Background: Socioeconomic and health care coverage disparities are established as poor prognostic markers in adults with sarcoma, but few studies examine these differences among pediatric, adolescents and young adults (AYA). This study examines the association between socioeconomic status (SES), insurance status, and disease presentation among children and AYA patients with sarcoma. Methods: This is a retrospective cohort study of patients aged 0-25 years with bone or soft tissue sarcoma from the National Cancer Database. SES assignments were based on estimated median income and education level. Patient demographics and clinical factors were compared by SES and insurance status. Multivariate logistic regression models were fitted to determine adjusted odds ratios of SES and insurance status on metastatic disease or tumor size ≥5 cm at time of presentation. Results: In a cohort of 9112 patients, 2932 (32.1%) had low, 2084 (22.8%) middle, and 4096 (44.9%) high SES. For insurance status, 5864 (64.3%) had private, 2737 (30.0%) public, and 511 (5.6%) were uninsured. Compared to high SES, patients with low SES were more likely to have metastatic disease (OR = 1.16, P =.03) and tumors ≥5 cm (OR = 1.29, P <.01). Compared to private insurance, public and no insurance were associated with metastatic disease (OR = 1.35, P <.01 and OR = 1.32, P =.02) and increased tumors ≥5 cm (OR = 1.28, P <.01 and OR = 1.67, P <.01). Conclusions: SES disparities exist among children and AYA patients with sarcoma. Low SES and public or no insurance are associated with advanced disease at presentation. Further studies are needed to identify interventions to improve earlier detection of sarcomas in at-risk children and young adults.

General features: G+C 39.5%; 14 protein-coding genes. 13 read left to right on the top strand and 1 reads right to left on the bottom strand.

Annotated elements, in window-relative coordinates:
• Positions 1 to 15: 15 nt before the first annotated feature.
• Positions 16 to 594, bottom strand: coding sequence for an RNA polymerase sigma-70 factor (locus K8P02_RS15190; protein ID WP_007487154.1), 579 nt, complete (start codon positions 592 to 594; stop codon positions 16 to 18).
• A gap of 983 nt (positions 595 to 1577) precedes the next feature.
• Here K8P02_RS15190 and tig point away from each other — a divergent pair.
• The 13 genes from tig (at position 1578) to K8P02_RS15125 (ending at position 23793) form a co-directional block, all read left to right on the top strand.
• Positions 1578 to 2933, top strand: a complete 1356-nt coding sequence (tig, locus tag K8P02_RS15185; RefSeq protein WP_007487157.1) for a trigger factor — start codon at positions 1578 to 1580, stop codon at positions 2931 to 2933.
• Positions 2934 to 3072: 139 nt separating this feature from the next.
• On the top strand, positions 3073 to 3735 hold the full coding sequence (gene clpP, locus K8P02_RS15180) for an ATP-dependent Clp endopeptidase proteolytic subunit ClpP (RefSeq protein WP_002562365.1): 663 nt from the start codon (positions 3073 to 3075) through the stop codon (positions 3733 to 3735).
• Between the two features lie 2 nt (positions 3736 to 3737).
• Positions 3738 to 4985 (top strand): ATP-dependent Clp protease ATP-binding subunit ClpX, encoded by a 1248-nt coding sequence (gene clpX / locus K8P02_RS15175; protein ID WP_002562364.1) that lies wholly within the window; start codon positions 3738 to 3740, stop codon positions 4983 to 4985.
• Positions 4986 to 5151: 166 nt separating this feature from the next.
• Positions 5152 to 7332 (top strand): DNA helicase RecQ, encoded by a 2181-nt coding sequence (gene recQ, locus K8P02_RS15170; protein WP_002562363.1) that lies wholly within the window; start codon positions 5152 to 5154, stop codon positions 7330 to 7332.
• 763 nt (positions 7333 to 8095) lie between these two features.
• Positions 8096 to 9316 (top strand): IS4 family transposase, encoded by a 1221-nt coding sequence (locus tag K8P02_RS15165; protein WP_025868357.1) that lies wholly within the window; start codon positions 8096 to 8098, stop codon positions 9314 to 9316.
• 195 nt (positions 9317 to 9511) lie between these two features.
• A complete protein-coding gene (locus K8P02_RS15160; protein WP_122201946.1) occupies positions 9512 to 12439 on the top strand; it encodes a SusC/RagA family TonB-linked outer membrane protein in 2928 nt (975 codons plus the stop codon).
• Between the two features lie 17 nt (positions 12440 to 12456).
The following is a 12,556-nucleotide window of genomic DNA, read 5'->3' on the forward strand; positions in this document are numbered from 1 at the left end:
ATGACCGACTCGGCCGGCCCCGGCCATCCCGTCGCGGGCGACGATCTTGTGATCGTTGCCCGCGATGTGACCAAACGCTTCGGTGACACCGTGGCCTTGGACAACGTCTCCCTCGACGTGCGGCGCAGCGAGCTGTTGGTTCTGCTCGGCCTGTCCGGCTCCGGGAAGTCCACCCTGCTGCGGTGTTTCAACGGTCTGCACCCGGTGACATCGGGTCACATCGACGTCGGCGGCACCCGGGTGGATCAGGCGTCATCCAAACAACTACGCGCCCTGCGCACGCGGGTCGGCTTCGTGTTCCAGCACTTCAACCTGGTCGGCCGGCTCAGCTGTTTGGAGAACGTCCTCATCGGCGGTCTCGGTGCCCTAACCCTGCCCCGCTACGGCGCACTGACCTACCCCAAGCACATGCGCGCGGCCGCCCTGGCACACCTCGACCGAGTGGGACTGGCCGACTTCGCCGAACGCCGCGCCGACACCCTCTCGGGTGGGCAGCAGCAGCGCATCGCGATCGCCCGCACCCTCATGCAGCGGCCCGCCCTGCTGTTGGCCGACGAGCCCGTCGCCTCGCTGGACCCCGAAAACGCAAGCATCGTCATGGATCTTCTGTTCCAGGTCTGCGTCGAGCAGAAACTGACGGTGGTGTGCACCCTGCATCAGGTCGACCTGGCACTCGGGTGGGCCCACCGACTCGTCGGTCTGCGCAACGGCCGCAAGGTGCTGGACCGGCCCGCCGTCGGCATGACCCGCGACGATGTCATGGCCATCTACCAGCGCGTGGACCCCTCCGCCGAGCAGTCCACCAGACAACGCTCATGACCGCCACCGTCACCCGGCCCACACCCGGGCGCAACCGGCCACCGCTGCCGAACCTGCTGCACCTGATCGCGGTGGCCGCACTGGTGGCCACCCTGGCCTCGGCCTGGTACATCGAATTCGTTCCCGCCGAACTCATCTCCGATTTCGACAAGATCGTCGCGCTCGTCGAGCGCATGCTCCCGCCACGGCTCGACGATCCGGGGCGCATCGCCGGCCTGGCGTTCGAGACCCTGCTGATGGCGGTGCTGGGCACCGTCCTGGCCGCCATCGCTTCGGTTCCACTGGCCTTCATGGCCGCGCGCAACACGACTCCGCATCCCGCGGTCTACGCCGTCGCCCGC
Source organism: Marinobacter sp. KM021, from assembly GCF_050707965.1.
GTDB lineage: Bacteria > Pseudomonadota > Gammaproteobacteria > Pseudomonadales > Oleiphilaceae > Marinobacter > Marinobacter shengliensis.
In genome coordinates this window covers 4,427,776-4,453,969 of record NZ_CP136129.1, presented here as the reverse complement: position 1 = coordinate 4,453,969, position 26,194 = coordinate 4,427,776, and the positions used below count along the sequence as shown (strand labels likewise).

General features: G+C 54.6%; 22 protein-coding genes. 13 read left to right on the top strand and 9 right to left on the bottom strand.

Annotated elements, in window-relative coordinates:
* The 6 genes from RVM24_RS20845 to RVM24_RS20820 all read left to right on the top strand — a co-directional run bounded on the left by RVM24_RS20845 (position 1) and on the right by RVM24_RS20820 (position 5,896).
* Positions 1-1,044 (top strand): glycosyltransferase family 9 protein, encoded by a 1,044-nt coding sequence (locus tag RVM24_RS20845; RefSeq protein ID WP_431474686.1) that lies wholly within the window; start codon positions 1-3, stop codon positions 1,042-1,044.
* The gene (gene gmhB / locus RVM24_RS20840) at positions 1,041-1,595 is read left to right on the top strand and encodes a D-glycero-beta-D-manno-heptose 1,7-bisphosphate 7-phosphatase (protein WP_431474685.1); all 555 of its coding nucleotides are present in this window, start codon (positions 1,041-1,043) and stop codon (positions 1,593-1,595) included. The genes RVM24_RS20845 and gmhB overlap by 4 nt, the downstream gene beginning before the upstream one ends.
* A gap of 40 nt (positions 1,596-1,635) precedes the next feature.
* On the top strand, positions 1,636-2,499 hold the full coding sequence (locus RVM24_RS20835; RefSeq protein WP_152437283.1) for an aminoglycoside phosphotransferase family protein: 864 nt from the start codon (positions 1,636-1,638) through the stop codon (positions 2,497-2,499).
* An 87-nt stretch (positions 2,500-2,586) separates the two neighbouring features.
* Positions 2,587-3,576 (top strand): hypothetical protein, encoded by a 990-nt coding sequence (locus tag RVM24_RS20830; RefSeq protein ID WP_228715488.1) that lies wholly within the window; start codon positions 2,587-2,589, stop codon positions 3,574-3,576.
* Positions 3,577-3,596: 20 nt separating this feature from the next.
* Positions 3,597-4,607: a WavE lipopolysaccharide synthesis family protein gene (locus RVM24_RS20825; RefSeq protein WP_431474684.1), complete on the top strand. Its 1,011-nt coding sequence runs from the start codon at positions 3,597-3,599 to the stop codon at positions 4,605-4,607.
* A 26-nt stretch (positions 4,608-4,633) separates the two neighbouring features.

- insurance status
- pediatric cancer
- socioeconomic status
ASJC Scopus subject areas
- Pediatrics, Perinatology, and Child Health